Dealing with the world’s increasing complexity is the primary challenge to keeping the homeland secure, according to Adm. Thad Allen, USCG, (Ret.), executive vice president of Booz Allen Hamilton and former commandant of the U.S. Coast Guard. He lists border security, the cyberthreat, information sharing, terrorism, criminal organizations and climate change as elements adding to that complexity.

“We have to start understanding that the root problem we’re trying to deal with is to defeat complexities that inhibit working across boundaries to deliver solutions,” he said while serving as the morning keynote speaker on the first day of the AFCEA Homeland Security Conference in Washington, D.C., in March.

Adm. Allen set the tone for the conference. Speakers and panelists conveyed that the U.S. government and the private sector have made dramatic progress in keeping the homeland secure since the terrorist attacks of September 11, 2001. Information is more easily shared among government agencies and the private sector. Network security is better understood. Technology advances at a dizzying pace. But for all the progress made, many challenges still remain, the experts agreed.

Adm. Allen related terrorism to “political criminality” and declared that transnational criminal organizations constitute the real problem. “I don’t make a distinction between counterterrorism and transnational organized crime and illicit trafficking. They’re all connected,” he stated.

Regarding border security, he said borders no longer are managed in a traditional sense and should not necessarily be equated to a physical border. “The fact of the matter is we have migrated to what I call functional borders,” he offered. A container leaving central Europe, for example, for Omaha, Nebraska, may never be opened and inspected, but it will be fully vetted, and the potential for threat thoroughly assessed.

Having the Guts to Say No

May 1, 2014
By Lt. Gen. Daniel P. Bolger, USA (Ret.)

As a group, generals tend to be relentlessly positive. The pre-eminent U.S. soldier of recent years, Gen. Colin Powell, USA (Ret.), likes to remind us that, “Perpetual optimism is a force multiplier.” War and military operations are hard enough, but gloom and defeatism only make things harder. In combat, a morale edge sure helps. It is not by accident that Medal of Honor recipient Audie Murphy’s outfit, the U.S. Army’s famous 15th Infantry Regiment, has as its motto, “Can Do.”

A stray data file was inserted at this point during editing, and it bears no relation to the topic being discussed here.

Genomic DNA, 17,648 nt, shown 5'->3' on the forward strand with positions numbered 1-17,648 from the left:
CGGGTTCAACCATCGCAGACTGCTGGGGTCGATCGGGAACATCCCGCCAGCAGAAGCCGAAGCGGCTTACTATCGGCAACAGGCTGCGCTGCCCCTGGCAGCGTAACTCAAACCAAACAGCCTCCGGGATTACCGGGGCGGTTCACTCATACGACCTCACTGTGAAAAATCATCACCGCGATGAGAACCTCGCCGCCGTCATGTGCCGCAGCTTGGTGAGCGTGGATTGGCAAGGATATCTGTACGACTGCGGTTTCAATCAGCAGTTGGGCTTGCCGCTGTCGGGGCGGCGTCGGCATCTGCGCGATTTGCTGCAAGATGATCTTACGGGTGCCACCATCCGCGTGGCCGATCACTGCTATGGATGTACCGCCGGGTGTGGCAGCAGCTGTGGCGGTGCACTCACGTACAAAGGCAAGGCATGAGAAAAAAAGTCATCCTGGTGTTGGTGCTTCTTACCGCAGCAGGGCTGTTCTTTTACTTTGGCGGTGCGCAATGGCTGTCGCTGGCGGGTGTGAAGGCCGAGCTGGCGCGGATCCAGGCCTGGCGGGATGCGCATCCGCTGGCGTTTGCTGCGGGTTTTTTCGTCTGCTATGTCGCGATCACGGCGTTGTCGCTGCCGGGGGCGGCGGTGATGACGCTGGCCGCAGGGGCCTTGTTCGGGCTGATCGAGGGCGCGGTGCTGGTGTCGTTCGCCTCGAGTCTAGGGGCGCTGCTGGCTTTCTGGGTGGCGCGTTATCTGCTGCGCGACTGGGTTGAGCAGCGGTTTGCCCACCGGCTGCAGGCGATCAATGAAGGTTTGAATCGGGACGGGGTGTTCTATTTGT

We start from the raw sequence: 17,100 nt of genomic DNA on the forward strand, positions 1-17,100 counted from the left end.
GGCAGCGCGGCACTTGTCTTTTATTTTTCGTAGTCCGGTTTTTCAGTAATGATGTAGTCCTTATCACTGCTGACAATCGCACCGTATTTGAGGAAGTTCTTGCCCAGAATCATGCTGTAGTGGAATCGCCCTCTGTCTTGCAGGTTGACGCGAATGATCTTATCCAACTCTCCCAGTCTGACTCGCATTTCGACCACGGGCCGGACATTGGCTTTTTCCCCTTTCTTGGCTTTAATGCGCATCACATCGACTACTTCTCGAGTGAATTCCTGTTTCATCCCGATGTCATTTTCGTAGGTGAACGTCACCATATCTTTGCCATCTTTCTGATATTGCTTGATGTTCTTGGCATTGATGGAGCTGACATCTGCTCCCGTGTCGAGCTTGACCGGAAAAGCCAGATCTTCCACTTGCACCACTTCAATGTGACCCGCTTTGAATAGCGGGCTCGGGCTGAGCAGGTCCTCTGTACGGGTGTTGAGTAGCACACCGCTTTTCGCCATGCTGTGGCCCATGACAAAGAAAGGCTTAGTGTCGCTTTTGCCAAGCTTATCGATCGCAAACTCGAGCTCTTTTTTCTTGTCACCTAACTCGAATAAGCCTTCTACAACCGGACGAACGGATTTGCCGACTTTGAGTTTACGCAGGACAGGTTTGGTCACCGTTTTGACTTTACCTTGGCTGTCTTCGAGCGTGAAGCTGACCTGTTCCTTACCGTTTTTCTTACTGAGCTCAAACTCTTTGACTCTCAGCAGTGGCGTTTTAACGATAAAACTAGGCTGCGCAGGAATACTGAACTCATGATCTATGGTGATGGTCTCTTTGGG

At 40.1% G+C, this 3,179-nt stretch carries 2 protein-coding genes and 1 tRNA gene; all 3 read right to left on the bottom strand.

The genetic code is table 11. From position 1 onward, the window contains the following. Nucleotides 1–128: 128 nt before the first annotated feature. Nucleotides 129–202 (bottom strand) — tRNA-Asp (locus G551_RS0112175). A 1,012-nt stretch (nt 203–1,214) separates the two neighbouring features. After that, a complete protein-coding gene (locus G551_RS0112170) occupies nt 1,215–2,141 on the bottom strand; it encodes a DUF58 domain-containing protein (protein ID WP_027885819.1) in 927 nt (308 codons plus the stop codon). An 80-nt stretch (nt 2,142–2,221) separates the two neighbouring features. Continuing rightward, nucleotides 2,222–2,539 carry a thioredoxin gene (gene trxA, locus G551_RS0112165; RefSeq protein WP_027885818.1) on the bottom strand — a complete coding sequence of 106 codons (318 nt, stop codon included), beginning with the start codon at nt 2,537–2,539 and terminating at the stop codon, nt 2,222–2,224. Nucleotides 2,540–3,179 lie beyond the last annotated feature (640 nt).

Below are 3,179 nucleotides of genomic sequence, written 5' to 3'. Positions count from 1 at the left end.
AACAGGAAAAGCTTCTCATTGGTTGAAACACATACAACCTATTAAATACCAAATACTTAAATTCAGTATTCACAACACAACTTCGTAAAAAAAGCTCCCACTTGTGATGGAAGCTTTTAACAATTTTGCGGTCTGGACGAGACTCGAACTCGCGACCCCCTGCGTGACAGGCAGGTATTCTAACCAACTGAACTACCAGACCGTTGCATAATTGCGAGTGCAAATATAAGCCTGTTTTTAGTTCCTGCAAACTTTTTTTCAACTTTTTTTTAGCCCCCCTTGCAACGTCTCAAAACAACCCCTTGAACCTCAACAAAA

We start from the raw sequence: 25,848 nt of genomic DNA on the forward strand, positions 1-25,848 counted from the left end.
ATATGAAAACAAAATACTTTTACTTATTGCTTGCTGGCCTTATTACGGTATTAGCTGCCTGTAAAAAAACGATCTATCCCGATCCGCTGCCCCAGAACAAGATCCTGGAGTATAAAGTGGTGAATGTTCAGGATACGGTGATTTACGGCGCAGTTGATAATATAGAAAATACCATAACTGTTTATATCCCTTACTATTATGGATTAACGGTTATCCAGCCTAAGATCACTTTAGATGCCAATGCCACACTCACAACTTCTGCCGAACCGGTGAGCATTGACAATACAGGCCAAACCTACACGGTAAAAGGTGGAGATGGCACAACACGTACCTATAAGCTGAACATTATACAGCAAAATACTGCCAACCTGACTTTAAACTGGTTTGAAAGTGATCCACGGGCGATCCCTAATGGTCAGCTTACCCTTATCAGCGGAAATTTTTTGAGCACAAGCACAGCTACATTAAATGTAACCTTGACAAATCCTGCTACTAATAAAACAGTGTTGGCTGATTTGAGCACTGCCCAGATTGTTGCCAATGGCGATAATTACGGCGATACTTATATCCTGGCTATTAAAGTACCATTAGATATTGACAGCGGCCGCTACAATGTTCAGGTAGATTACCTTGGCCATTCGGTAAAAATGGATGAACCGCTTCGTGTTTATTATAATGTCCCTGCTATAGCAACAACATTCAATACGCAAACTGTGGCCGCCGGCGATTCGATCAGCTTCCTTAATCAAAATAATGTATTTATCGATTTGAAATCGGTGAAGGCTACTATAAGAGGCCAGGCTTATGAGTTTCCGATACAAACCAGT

As the more skeptical Mr. Murphy (he of the law, not Audie) reminds us, a great deal can and will go wrong in all human endeavors, especially war. But dwelling too much on potential problems surely will paralyze a military leader. Such hesitation spreads like a choking miasma. It stymies subordinate commanders and confuses the rank and file. Half-hearted attacks fail. In contrast, the side that knows its business and hangs in there for one more hard push often carries the day. That last winning surge can come from the will of a general who seizes an opportunity by seeing even a cracked, dirty glass as half-full. Winning in battle is all about positive action.

Sometimes senior commanders must size up the situation in minutes and pull the trigger. Under those conditions, seeing a chance and taking it may work just fine. At other junctures, particularly at the strategic level, there is time to consider conditions more fully. When regarding any strategic glass du jour, it is wise to recognize the real water level and not kid yourself, your peers or your bosses if it is lacking. An optimistic outlook helps a person find opportunities, but sometimes those opportunities just are not there, no matter how much anyone hopes for them. There is a responsibility for even the most positive people in uniform to tell superiors, military and civilian, the limits of “can do.”

Just How Important Is the Joint Information Environment (JIE)?

May 1, 2014
by Kent R. Schneider

Anyone following the progress of the Joint Information Environment (JIE) knows by now that it is not a program of record. No one will see large procurements to provide the JIE. It definitely is a framework: it defines standards and architectures for consistency across the defense environment. It defines a core environment and interfaces for the connection of networks and systems to the core. The JIE leverages initiatives to consolidate networks and data centers, to establish enterprise services and to implement transitional technologies such as cloud implementations, mobility, security solutions, big data and analytics, and the Internet of everything. It is a coordinating effort, using existing and planned programs, contracts and initiatives to provide a common operating environment rather than start with new acquisitions.